Boeing lists 'five milestones' to hit before Max returns to the skies

Nov. 12, 2019
Boeing stated that it hoped to have deliveries resume by December, 2019, and return to service in January, 2020. That goal, however, is subject to FAA approval.

CHICAGO - On Monday, Boeing released a list of "five milestones" the company and the Federal Aviation Administration (FAA) must hit before the grounded 737 Max can return to regular service following a worldwide grounding of the plane earlier this year after a pair of deadly crashes involving the jet's Maneuvering Characteristics Augmentation System (MCAS).

Boeing, who noted it was aiming to have its best selling Max line back in the air - and new models delivered to customers - this winter. Boeing stated that it hoped to have deliveries resume by December, 2019, and return to service in January, 2020. That goal, however, is subject to FAA approval.

"While the FAA and other regulatory authorities will determine the timing of certification and return to commercial service, Boeing continues to target FAA certification of the MAX flight control software updates during this quarter," the company noted in a news release. "Based on this schedule, it is possible that the resumption of MAX deliveries to airline customers could begin in December, after certification, when the FAA issues an Airworthiness Directive rescinding the grounding order. In parallel, we are working towards final validation of the updated training requirements, which must occur before the MAX returns to commercial service, and which we now expect to begin in January."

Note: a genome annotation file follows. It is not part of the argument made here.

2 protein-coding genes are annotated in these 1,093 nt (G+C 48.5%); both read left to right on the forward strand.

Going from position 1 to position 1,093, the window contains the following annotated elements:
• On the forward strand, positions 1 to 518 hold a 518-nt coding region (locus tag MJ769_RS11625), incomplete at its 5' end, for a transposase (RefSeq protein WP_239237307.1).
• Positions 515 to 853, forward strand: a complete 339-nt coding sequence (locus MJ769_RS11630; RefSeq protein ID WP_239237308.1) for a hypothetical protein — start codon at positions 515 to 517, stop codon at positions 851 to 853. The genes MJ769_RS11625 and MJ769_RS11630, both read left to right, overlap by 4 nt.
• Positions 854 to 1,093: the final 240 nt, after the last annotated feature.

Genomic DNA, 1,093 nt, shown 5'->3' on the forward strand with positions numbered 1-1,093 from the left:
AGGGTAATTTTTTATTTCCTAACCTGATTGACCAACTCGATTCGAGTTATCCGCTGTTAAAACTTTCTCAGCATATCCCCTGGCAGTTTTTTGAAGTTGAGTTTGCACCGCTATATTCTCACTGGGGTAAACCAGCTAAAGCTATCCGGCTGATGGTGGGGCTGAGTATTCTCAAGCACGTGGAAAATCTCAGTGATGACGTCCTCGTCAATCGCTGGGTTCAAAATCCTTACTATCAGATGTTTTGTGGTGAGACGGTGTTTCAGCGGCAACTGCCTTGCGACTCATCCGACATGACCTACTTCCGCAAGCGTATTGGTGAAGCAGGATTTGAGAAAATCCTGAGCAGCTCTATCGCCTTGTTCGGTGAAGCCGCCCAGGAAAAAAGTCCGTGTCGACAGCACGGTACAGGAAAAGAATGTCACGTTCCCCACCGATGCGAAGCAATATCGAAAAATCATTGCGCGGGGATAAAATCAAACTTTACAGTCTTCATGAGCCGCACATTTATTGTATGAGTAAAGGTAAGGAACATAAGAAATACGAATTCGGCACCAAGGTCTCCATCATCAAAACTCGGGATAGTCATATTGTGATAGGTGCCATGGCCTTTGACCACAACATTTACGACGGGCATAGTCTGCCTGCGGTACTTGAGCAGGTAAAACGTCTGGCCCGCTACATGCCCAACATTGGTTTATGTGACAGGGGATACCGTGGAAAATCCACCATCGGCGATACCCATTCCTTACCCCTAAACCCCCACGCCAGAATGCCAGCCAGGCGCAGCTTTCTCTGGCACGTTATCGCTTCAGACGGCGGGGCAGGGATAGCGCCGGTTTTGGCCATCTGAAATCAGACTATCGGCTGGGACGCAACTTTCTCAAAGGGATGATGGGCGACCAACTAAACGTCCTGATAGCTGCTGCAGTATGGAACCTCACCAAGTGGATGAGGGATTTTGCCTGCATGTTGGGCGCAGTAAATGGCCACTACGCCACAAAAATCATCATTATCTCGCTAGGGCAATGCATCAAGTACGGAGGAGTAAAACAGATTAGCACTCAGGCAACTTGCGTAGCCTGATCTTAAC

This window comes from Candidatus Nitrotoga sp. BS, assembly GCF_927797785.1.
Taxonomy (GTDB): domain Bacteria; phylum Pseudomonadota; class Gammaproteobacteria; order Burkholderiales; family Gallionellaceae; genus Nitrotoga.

The Chicago-based aerospace giant laid out five milestones that need to be met before the Max could return to the skies, including one that the company had already completed: FAA eCab simulator certification session. Boeing said that the eCab certification was completed over multi-day simulator evaluation with the FAA to ensure the overall software system performs its intended function, both normally and in the presence of system failures.

In addition, Boeing aims to complete:

  • FAA line pilots crew workload evaluation: A separate, multi-day simulator session with airline pilots to assess human factors and crew workload under various test conditions.
  • FAA certification flight test: FAA pilots will conduct a certification flight(s) of the final updated software.
  • Boeing final submittal to the FAA: After completion of the FAA certification flight, Boeing will submit the final certification deliverables and artifacts to the FAA to support software certification.
  • Joint Operational Evaluation Board (JOEB) simulator training evaluation: The Joint Operational Evaluation Board (JOEB), a multi-regulatory body, conducts a multi-day simulator session with global regulatory pilots to validate training requirements. Following the simulator session, the Flight Standardization Board will release a report for a public comment period, followed by final approval of the training.

"At each step of this process, Boeing has worked closely with the FAA and other regulators," the company noted in a release. "We’re providing detailed documentation, had them fly in the simulators, and helped them understand our logic and the design for the new procedures, software and proposed training material to ensure that they are completely satisfied as to the airplane’s safety. The FAA and other regulatory authorities will ultimately determine return to service in each relevant jurisdiction. This may include a phased approach and timing may vary by jurisdiction."

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